Agency Gets SBA Size Standard Wrong; SBA OHA Dismisses Late NAICS Code Appeal

Know your SBA size standards.  That’s the lesson to be drawn from the decision of the SBA Office of Hearings and Appeals in NAICS Appeal of Ash Stevens, Inc., SBA No. NAICS-5368 (July 12, 2012).

In the Ash Stevens NAICS code appeal, the solicitation erroneously stated that the SBA size standard associated with a particular NAICS code was much larger than is actually the case.  By the time the agency corrected its mistake, SBA OHA held that it was too late for a contractor to challenge the NAICS code.

The Ash Stevens NAICS code appeal involved a Department of Health and Human Services solicitation seeking the manufacture of bulk chemicals and bulk pharmaceutical ingredients for preclinical and clinical studies.  HHS set the solicitation aside for small businesses and assigned NAICS code 541990 (All Other Professional, Scientific and Technical Services).

The solicitation erroneously stated that the size standard associated with NAICS code 541990 was 500 employees.  In fact, the correct size standard, at the time the solicitation was issued, was $7 million (it has since been raised to $14 million).

Ash Stevens, Inc., submitted a proposal and was included in the competitive range.  After conducting discussions with offerors, HHS informed Ash Stevens that although NAICS code 541990 was the proper NAICS code, the corresponding size standard listed in the solicitation, 500 employees, was incorrect.  By the time HHS corrected the mistake, more than four months had passed since the solicitation had been issued.

Ash Stevens informed HHS that it was not a small business under the correct size standard but asked HHS to either retain the 500 employee size standard or grant HHS a waiver.  HHS replied that it lacked authority to do so, and stated that Ash Stevens’ proposal could not be considered for award.

Ash Stevens then filed a NAICS code appeal with SBA OHA.  Ash Stevens alleged that NAICS code 541990 was improper, and that HHS should have assigned NAICS code 541712 (Research and Development in Physical, Engineering, and Life Sciences (except Biotechnology)), with a corresponding size standard of 500 employees.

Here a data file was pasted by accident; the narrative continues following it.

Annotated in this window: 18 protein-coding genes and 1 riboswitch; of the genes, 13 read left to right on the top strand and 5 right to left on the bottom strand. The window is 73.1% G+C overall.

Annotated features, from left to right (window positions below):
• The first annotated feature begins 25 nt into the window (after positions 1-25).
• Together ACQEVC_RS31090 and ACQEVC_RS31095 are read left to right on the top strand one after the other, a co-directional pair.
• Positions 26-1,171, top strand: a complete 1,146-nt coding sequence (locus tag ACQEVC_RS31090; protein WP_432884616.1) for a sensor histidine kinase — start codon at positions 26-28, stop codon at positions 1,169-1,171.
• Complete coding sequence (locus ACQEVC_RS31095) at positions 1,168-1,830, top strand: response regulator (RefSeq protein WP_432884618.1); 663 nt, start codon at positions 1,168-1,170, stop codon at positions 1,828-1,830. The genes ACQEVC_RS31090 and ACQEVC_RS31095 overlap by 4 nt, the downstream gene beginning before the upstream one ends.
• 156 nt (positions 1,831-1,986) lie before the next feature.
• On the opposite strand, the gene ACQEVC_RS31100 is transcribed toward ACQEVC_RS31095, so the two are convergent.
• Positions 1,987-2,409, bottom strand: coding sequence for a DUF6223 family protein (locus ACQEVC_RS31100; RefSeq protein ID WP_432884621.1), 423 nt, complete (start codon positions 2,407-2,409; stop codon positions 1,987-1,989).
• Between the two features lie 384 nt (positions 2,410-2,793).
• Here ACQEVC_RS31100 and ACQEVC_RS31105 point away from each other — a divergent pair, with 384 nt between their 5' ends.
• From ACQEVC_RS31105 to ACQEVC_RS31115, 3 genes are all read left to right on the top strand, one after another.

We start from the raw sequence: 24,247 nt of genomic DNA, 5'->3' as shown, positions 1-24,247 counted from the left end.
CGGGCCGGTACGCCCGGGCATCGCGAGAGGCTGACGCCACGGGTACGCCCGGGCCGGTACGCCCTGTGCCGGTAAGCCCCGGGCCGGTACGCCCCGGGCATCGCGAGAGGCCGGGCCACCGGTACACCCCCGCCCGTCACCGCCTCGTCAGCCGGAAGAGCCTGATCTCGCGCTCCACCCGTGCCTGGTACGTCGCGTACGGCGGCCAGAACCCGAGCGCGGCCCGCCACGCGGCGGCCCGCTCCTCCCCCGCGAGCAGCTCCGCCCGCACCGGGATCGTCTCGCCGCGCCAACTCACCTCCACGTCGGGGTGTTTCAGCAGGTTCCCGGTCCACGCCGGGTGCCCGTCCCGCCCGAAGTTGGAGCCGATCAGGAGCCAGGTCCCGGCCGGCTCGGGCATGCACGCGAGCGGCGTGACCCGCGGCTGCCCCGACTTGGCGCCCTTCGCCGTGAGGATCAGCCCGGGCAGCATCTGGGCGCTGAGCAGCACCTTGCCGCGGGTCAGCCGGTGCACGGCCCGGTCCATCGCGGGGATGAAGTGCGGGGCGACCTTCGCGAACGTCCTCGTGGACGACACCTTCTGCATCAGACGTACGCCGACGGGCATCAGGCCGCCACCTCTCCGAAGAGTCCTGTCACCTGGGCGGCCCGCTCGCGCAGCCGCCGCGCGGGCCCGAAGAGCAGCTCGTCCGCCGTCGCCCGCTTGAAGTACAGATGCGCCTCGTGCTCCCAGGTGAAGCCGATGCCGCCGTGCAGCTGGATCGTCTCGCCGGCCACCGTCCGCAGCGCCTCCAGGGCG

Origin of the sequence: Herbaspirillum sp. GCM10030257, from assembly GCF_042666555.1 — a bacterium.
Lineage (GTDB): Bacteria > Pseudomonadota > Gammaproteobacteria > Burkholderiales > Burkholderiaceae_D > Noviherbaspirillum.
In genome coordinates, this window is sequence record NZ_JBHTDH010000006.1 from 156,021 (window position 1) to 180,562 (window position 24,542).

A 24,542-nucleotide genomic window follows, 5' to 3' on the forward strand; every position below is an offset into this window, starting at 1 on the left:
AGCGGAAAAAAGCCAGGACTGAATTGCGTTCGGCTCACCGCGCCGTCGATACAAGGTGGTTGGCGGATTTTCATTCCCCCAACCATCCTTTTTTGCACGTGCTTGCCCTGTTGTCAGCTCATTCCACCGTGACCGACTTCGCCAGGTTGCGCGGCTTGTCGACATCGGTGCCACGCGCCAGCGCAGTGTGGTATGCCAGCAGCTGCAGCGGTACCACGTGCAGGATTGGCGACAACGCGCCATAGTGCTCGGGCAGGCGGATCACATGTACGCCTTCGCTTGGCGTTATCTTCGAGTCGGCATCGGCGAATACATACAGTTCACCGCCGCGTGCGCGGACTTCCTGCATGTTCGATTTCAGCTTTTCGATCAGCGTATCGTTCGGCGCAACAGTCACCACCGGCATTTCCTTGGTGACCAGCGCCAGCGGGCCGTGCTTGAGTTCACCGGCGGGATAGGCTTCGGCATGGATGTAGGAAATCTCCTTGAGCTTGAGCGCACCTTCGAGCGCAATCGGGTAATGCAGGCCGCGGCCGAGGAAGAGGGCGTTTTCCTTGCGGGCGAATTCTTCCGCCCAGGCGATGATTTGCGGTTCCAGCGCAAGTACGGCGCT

SBA OHA dismissed the NAICS code appeal as untimely.  SBA OHA noted that under the SBA’s regulations, a NAICS code appeal must be filed within 10 days of the date of the initial solicitation, or within 10 days after an amendment affecting the NAICS code.  In this case, Ash Stevens filed its NAICS code appeal more than five months after the solicitation was issued, rendering it untimely.

SBA OHA wrote that Ash Stevens “had full opportunity to review the assigned NAICS code and size standard, and could have challenged them upon issuance of the solicitation.”  Additionally, SBA OHA noted that Ash Stevens had not filed its NAICS code appeal within 10 days of receiving HHS’s notice that the size standard was erroneous, although SBA OHA did not say whether filing within that 10-day period would have made any difference in the outcome of the case.

Of course, Ash Stevens had little reason to challenge the solicitation’s NAICS code when it thought it qualified as small.  SBA OHA’s decision suggests that when the solicitation was issued, Ash Stevens should have verified that the size standard associated with NAICS code 541990 was correct–and filed a NAICS code appeal when it discovered otherwise.

Contracting officers probably do not make errors of the sort seen in the Ash Stevens NAICS code appeal very often.  Nevertheless, it can’t hurt to check the size standard listed in the solicitation against the SBA Size Standards Table to see if it is correct.  Had Ash Stevens done so, things might have turned out very differently.

4 thoughts on “Agency Gets SBA Size Standard Wrong; SBA OHA Dismisses Late NAICS Code Appeal

  1. Steven,

    This is a great catch for you to present to the GovCon community. Far too often, assigned NAICS codes are overlooked when many times they should be challenged for relevance to the acquisition. While this case was an apparent exception, we always advise companies to review the NAICS Codes for technical relevance AND size standards every single time to ensure they are a small business for direct contracting (if a set-aside) or for subcontracting if it is not set-aside.

    Guy Timberlake
    The American Small Business Coalition

    • Guy,

      Thank you for the comment. Your advice to small contractors is spot on. Small contractors should review the NAICS code as soon as the solicitation is issued to make sure the NAICS code is appropriate for the solicitation, that the contractor qualifies as small, and that the agency has correctly identified the size standard associated with the NAICS code.

      Steven

  2. A prime example why small businesses should always consider/review the government’s chosen NAICS code to see if makes sense or not. Government Contractors can get it wrong as evidenced in this SBA OHA ruling. Steve and Guy are extremely correct. Small businesses need to always be vigilant and attentive to every aspect in the federal contracting cycle.

Leave a Reply

Your email address will not be published. Required fields are marked *